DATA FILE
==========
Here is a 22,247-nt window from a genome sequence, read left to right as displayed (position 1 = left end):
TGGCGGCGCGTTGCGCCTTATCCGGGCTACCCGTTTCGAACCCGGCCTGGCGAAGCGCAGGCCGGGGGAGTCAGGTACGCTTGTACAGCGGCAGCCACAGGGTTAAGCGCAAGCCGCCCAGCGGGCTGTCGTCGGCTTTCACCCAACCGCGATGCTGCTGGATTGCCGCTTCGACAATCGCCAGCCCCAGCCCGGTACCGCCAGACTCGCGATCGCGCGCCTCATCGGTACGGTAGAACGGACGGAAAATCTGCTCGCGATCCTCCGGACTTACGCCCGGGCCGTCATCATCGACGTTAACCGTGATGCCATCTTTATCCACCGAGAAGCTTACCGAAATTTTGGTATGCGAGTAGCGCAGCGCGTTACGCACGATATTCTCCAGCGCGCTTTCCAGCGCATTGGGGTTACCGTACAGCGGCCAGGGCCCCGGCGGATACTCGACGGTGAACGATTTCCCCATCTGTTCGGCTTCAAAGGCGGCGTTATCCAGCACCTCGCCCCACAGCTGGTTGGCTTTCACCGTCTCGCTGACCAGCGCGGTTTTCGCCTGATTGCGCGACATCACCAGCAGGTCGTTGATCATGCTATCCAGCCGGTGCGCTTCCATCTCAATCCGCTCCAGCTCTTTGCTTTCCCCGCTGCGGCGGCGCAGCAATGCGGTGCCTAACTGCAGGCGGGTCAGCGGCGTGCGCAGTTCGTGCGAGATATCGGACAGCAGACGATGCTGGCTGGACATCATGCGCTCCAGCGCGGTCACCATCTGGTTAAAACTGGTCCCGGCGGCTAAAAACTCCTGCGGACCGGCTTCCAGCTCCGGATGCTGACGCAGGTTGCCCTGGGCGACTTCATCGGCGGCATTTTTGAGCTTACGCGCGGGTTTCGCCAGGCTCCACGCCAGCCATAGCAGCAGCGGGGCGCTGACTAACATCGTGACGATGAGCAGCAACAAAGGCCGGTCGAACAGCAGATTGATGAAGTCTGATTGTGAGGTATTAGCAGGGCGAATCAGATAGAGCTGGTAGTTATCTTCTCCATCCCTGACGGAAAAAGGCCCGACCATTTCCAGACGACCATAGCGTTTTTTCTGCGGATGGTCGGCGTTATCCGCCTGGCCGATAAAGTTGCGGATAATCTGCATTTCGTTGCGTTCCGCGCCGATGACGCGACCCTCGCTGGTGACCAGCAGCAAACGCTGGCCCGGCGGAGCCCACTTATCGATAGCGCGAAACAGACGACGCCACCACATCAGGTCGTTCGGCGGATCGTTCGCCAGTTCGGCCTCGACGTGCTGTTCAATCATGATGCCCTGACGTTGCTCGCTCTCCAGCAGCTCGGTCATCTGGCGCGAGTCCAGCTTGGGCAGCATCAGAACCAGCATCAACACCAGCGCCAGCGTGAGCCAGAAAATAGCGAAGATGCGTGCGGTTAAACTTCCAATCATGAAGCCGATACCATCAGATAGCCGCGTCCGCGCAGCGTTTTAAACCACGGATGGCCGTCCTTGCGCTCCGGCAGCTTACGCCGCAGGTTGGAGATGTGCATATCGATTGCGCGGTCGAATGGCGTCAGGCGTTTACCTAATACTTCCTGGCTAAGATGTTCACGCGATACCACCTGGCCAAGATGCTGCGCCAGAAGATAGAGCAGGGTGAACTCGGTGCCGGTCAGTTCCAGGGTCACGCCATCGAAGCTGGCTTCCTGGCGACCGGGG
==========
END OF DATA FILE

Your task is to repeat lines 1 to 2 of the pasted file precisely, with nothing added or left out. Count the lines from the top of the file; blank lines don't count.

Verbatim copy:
Here is a 22,247-nt window from a genome sequence, read left to right as displayed (position 1 = left end):
TGGCGGCGCGTTGCGCCTTATCCGGGCTACCCGTTTCGAACCCGGCCTGGCGAAGCGCAGGCCGGGGGAGTCAGGTACGCTTGTACAGCGGCAGCCACAGGGTTAAGCGCAAGCCGCCCAGCGGGCTGTCGTCGGCTTTCACCCAACCGCGATGCTGCTGGATTGCCGCTTCGACAATCGCCAGCCCCAGCCCGGTACCGCCAGACTCGCGATCGCGCGCCTCATCGGTACGGTAGAACGGACGGAAAATCTGCTCGCGATCCTCCGGACTTACGCCCGGGCCGTCATCATCGACGTTAACCGTGATGCCATCTTTATCCACCGAGAAGCTTACCGAAATTTTGGTATGCGAGTAGCGCAGCGCGTTACGCACGATATTCTCCAGCGCGCTTTCCAGCGCATTGGGGTTACCGTACAGCGGCCAGGGCCCCGGCGGATACTCGACGGTGAACGATTTCCCCATCTGTTCGGCTTCAAAGGCGGCGTTATCCAGCACCTCGCCCCACAGCTGGTTGGCTTTCACCGTCTCGCTGACCAGCGCGGTTTTCGCCTGATTGCGCGACATCACCAGCAGGTCGTTGATCATGCTATCCAGCCGGTGCGCTTCCATCTCAATCCGCTCCAGCTCTTTGCTTTCCCCGCTGCGGCGGCGCAGCAATGCGGTGCCTAACTGCAGGCGGGTCAGCGGCGTGCGCAGTTCGTGCGAGATATCGGACAGCAGACGATGCTGGCTGGACATCATGCGCTCCAGCGCGGTCACCATCTGGTTAAAACTGGTCCCGGCGGCTAAAAACTCCTGCGGACCGGCTTCCAGCTCCGGATGCTGACGCAGGTTGCCCTGGGCGACTTCATCGGCGGCATTTTTGAGCTTACGCGCGGGTTTCGCCAGGCTCCACGCCAGCCATAGCAGCAGCGGGGCGCTGACTAACATCGTGACGATGAGCAGCAACAAAGGCCGGTCGAACAGCAGATTGATGAAGTCTGATTGTGAGGTATTAGCAGGGCGAATCAGATAGAGCTGGTAGTTATCTTCTCCATCCCTGACGGAAAAAGGCCCGACCATTTCCAGACGACCATAGCGTTTTTTCTGCGGATGGTCGGCGTTATCCGCCTGGCCGATAAAGTTGCGGATAATCTGCATTTCGTTGCGTTCCGCGCCGATGACGCGACCCTCGCTGGTGACCAGCAGCAAACGCTGGCCCGGCGGAGCCCACTTATCGATAGCGCGAAACAGACGACGCCACCACATCAGGTCGTTCGGCGGATCGTTCGCCAGTTCGGCCTCGACGTGCTGTTCAATCATGATGCCCTGACGTTGCTCGCTCTCCAGCAGCTCGGTCATCTGGCGCGAGTCCAGCTTGGGCAGCATCAGAACCAGCATCAACACCAGCGCCAGCGTGAGCCAGAAAATAGCGAAGATGCGTGCGGTTAAACTTCCAATCATGAAGCCGATACCATCAGATAGCCGCGTCCGCGCAGCGTTTTAAACCACGGATGGCCGTCCTTGCGCTCCGGCAGCTTACGCCGCAGGTTGGAGATGTGCATATCGATTGCGCGGTCGAATGGCGTCAGGCGTTTACCTAATACTTCCTGGCTAAGATGTTCACGCGATACCACCTGGCCAAGATGCTGCGCCAGAAGATAGAGCAGGGTGAACTCGGTGCCGGTCAGTTCCAGGGTCACGCCATCGAAGCTGGCTTCCTGGCGACCGGGG